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Edward Lloyd Jones (1844–1894)

from Sydney Morning Herald

Edward Jones, n.d.

Edward Jones, n.d.

photo provided by family

The funeral of the late Mr. Edward Lloyd Jones, senior partner in the firm of Messrs. David Jones and Co., took place yesterday. The coffin containing the body had been conveyed from the Sydney Hospital to the Trinity Congregational Church, Strathfield, where a brief service was conducted. The officiating ministers were the Rev. George Littlemore and the Rev. G. Rayner. The rostrum and other portions of the church were draped in black, and the coffin was quite hidden from sight by wreaths, crosses, and floral emblems of sympathy sent by friends of the deceased. Among them were particularly noticeable several very beautiful floral tokens from the employees of the firm of Messrs. David Jones and Co. Wreaths were sent by the male assistants, the female assistants, the workroom, and the clerical and managerial departments, and the establishment. The attendance at the church service was extremely large, the building being filled to its greatest capacity. Many persons were unable to obtain admission. At the conclusion of the service the mourners, headed by the hearse, walked in procession to the railway station. Many of the business places along the line of route had their fronts draped with black, and manifestations of sorrow were generally apparent. The employees of the firm were conveyed to Rookwood by special train, while the other mourners proceeded by the funeral train leaving Sydney at 9.28 a.m. On arrival at the Necropolis the remains were conveyed to the family vault. Messrs. Clubb, Gordon, Waddington, Sheard and Grice, senior employees of Messrs. David Jones's firm, acted as pall-bearers. The service at the cemetery was conducted by the Rev. George Littlemore, assisted by the Rev Dr. Fraser (warden, Camden College), Revs. Wm. Allen (chairman Congregational Union), W. Mathison, B.A., and W. West. Amongst other clergymen present were Revs. J Fordyce, M.A., J. Hill, M.A., T. J. Pepper, E. T. Dunstan, E. Adams, J. T. Warlow Davies, M.A., G. Preston, George Rayner, R. Dey, George Campbell, A. Sutherland, W. C. Robinson, and James Buchan, M.A. (secretary Congregational Union).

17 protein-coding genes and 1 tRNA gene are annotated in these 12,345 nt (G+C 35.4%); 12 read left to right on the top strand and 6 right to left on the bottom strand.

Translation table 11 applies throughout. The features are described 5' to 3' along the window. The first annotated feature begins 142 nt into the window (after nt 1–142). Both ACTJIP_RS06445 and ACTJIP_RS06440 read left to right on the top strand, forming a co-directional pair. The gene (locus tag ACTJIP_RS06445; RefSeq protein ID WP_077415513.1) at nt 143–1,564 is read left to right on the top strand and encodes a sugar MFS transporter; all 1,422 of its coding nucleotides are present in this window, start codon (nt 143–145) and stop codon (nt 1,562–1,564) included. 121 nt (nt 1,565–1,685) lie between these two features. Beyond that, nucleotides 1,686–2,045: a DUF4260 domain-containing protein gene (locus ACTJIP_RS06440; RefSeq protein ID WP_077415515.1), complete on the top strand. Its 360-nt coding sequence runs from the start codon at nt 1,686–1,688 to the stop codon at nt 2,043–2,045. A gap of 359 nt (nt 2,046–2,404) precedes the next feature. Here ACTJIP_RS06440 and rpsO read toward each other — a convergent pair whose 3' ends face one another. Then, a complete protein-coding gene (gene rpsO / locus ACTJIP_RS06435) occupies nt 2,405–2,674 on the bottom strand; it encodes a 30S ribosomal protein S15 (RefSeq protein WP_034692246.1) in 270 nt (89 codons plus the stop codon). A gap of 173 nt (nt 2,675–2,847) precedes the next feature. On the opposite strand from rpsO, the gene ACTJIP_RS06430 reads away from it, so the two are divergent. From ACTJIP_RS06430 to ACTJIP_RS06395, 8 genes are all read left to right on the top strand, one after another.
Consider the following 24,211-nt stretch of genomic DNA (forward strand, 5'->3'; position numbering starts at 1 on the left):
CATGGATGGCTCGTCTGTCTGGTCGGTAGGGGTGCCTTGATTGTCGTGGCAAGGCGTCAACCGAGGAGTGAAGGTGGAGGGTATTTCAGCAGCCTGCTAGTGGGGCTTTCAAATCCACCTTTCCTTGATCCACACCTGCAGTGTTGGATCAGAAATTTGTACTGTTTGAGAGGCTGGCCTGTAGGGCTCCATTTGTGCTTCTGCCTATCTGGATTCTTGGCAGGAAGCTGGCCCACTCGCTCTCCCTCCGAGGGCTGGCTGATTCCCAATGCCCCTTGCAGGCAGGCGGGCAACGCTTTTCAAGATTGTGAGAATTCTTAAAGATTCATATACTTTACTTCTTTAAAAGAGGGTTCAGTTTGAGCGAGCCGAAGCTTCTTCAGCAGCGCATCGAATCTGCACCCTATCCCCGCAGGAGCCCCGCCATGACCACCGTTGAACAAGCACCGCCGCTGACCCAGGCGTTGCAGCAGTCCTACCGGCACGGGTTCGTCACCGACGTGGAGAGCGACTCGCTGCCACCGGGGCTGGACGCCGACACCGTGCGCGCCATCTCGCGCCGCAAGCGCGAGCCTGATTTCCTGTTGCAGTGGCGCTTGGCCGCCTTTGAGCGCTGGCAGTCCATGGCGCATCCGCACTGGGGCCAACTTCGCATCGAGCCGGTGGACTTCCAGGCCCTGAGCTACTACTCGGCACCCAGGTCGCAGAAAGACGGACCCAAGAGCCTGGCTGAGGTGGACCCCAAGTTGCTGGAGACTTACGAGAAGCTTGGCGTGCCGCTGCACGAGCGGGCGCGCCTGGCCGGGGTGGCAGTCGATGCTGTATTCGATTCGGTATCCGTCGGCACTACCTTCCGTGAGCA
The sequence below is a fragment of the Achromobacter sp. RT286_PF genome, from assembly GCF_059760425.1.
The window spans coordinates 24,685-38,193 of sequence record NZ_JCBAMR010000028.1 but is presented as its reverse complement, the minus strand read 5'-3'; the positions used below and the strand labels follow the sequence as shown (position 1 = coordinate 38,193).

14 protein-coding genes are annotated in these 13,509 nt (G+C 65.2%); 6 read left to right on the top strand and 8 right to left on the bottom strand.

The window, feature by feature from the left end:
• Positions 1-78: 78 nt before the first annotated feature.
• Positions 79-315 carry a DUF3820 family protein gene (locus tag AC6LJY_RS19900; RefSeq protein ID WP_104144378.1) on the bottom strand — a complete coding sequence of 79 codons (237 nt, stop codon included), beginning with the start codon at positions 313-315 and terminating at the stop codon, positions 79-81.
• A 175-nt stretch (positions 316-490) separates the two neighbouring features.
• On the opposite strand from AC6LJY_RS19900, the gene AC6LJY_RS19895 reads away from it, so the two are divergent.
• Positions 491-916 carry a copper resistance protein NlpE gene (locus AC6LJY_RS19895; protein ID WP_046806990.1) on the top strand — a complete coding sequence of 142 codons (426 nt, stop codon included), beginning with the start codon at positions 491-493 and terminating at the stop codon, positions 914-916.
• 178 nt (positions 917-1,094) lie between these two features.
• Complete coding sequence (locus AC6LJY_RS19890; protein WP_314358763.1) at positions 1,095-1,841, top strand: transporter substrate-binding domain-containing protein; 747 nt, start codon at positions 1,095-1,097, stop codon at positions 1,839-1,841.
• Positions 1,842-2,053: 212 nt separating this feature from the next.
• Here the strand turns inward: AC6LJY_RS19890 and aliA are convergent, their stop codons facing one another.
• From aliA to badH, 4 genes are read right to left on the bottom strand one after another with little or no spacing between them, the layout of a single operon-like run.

Among the chief mourners were Mrs. Jones and family, Dr. Sydney Jones, Messrs. J. R. Jones, R. Jones, R. Jones, jun., Harold Jones, and A. R. Nott. In attendance at the sad ceremony were Messrs. J. R. Fairfax, T. B. Rolin, Lord, T. J. Thomson, E. Scholes, Lindley, J. Mullens, C. H. Miles, Buzacott, Jos. Abbott, M.L.A., G. E. Russell Jones, W. E. Cuthbertson, Dr. Traill, Messrs. J. Perry, Murray, Thompson, J. Hardie, David Walker, Henty, Holt, Lewis, Green, Miles, Canon Moreton, Messrs. Roberts, F. Rogers, R. J. Riley, Jamieson, Black, Cottie, Duguid, A. Smith, L. Jones, S. Jones, Hughes, M'Clelland, Kelly, Saddington, and a large number of others representing the commercial, social, and political life of the colony. Among the principal employees of Messrs. David Jones and Co. present were Messrs. J. Brocklehurst (manager), J. Clubb (chief clerk), and Hughes. The Free-trade Land and Reform League, of which Mr. Jones occupied the position of vice-president, was represented by Messrs. David Storey, M.L.A., John P. Gray, vice-presidents Frank Grimley, hon. treasurer, William Harding, general secretary, Samuel Bradley, Thomas W. Warren, and R. Talkingham.